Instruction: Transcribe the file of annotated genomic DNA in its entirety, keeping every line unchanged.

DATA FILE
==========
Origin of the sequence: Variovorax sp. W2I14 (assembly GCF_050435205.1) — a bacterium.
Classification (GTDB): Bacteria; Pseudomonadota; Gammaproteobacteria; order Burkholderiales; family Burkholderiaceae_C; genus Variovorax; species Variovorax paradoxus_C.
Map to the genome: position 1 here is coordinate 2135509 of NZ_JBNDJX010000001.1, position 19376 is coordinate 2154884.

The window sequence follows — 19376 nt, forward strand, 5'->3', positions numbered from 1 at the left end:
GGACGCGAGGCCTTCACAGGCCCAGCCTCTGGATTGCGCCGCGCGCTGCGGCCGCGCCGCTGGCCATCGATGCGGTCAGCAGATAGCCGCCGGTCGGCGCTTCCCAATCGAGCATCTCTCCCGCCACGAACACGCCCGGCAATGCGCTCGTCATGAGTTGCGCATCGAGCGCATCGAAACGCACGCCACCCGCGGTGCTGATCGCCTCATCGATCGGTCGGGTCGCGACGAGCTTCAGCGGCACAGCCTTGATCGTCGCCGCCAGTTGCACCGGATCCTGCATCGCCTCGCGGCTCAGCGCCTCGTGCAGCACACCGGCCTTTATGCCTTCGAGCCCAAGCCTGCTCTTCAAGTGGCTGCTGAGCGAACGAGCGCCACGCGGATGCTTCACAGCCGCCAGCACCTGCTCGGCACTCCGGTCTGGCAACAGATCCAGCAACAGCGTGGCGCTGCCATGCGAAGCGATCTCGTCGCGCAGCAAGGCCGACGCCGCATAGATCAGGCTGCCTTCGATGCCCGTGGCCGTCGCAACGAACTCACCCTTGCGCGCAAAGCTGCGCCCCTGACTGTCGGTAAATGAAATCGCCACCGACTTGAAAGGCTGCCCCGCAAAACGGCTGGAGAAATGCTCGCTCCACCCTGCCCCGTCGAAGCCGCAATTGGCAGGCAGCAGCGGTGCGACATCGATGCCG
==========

Origin of the sequence: Variovorax sp. W2I14 (assembly GCF_050435205.1) — a bacterium.
Classification (GTDB): Bacteria; Pseudomonadota; Gammaproteobacteria; order Burkholderiales; family Burkholderiaceae_C; genus Variovorax; species Variovorax paradoxus_C.
Map to the genome: position 1 here is coordinate 2135509 of NZ_JBNDJX010000001.1, position 19376 is coordinate 2154884.

The window sequence follows — 19376 nt, forward strand, 5'->3', positions numbered from 1 at the left end:
GGACGCGAGGCCTTCACAGGCCCAGCCTCTGGATTGCGCCGCGCGCTGCGGCCGCGCCGCTGGCCATCGATGCGGTCAGCAGATAGCCGCCGGTCGGCGCTTCCCAATCGAGCATCTCTCCCGCCACGAACACGCCCGGCAATGCGCTCGTCATGAGTTGCGCATCGAGCGCATCGAAACGCACGCCACCCGCGGTGCTGATCGCCTCATCGATCGGTCGGGTCGCGACGAGCTTCAGCGGCACAGCCTTGATCGTCGCCGCCAGTTGCACCGGATCCTGCATCGCCTCGCGGCTCAGCGCCTCGTGCAGCACACCGGCCTTTATGCCTTCGAGCCCAAGCCTGCTCTTCAAGTGGCTGCTGAGCGAACGAGCGCCACGCGGATGCTTCACAGCCGCCAGCACCTGCTCGGCACTCCGGTCTGGCAACAGATCCAGCAACAGCGTGGCGCTGCCATGCGAAGCGATCTCGTCGCGCAGCAAGGCCGACGCCGCATAGATCAGGCTGCCTTCGATGCCCGTGGCCGTCGCAACGAACTCACCCTTGCGCGCAAAGCTGCGCCCCTGACTGTCGGTAAATGAAATCGCCACCGACTTGAAAGGCTGCCCCGCAAAACGGCTGGAGAAATGCTCGCTCCACCCTGCCCCGTCGAAGCCGCAATTGGCAGGCAGCAGCGGTGCGACATCGATGCCG